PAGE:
Rapid growth has occurred in convenience care clinics in retail settings, although that growth has leveled off. Physician groups and others have raised concerns about the quality of care provided and the potential for disruption of ongoing care relationships. Physicians are also likely concerned about the impact on their incomes. Researchers have begun to examine some of these issues and one such study is reported in the current issue of Health Affairs. (Health Affairs Article)
The study compared the characteristics of patients who used a retail clinic versus those who visited an emergency room or a primary care physician, and looked at the reasons for the visits at each site. Retail clinic users are generally younger than patients accessing PCPs or ERs. They were more likely to be paying out of pocket than those visiting a PCP and somewhat more likely than those patients using an ER. This may reflect a lack of insurance or may be attributed to insurers’ not reimbursing for retail clinic use. Interestingly, however, the study found that over the last few years insurers have dramatically increased coverage of these visits, likely because they are much cheaper than physician or ER visits.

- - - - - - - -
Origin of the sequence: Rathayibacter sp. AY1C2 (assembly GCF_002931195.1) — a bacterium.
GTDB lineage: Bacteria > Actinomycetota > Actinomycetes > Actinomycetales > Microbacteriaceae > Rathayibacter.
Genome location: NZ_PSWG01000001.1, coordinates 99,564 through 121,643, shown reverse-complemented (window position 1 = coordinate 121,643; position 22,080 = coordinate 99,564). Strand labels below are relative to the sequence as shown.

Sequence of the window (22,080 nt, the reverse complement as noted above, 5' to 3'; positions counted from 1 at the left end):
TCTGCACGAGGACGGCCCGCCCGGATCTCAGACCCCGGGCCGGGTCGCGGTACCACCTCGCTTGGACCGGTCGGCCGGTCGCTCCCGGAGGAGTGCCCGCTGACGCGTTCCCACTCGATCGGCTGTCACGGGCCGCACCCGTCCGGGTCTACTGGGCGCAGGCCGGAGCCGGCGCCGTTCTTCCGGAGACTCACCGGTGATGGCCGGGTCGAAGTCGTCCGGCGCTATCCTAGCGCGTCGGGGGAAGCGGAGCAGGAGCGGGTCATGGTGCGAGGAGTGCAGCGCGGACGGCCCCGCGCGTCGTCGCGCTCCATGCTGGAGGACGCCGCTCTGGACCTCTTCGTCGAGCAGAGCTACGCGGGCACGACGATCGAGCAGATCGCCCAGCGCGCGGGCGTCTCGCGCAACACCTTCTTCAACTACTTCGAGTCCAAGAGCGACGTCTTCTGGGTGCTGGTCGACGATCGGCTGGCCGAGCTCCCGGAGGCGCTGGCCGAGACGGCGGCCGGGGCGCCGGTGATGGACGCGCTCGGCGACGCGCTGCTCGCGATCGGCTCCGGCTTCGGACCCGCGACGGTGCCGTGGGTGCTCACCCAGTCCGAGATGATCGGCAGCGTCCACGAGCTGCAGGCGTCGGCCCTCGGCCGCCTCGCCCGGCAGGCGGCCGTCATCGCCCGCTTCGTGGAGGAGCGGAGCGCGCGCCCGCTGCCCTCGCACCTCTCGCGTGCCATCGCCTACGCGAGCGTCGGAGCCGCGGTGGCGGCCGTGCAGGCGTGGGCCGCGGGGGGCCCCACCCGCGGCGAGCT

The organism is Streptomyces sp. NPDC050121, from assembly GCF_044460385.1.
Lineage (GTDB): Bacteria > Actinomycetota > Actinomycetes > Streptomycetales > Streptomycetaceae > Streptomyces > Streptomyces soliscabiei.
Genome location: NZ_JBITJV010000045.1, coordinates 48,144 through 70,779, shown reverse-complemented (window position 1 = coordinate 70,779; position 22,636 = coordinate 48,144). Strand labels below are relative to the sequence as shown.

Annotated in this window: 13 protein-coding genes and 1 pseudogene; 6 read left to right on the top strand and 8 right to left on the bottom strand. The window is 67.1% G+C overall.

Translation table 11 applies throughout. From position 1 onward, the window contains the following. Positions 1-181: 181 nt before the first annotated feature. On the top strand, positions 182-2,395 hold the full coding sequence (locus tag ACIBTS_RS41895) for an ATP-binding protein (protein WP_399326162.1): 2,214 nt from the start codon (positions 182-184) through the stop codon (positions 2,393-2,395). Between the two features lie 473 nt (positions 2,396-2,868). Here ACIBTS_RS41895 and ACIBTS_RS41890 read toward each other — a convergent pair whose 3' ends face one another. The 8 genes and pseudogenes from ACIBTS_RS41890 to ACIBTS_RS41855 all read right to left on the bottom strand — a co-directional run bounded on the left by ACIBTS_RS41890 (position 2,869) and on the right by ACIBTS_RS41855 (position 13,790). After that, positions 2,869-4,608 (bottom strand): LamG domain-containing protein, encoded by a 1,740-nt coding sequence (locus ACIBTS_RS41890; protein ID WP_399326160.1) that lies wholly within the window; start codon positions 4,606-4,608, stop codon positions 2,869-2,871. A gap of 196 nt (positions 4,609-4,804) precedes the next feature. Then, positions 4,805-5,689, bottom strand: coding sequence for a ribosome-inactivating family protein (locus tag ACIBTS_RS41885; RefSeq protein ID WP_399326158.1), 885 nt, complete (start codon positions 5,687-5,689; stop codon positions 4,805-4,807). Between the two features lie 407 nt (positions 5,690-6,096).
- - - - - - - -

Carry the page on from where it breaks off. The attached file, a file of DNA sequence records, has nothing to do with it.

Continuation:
Most patients go to retail clinics for relatively simple issues; ten diagnoses account for almost 90% of visits. Many of the patients did not report having a regular PCP. It appears that the clinics are providing a convenient, less expensive avenue of care for people who often do not have an ongoing physician relationship. The clinics also appear to be a source of preventive care, such as immunization. The authors did not specifically assess quality or impact on coordination of care when the patient did have a PCP. The study appears to suggest that these clinics can play a useful role in the health system. Many of these clinics, however, have yet to show that they make money or generate sufficient store traffic to pay for themselves and their growth has begun to slow.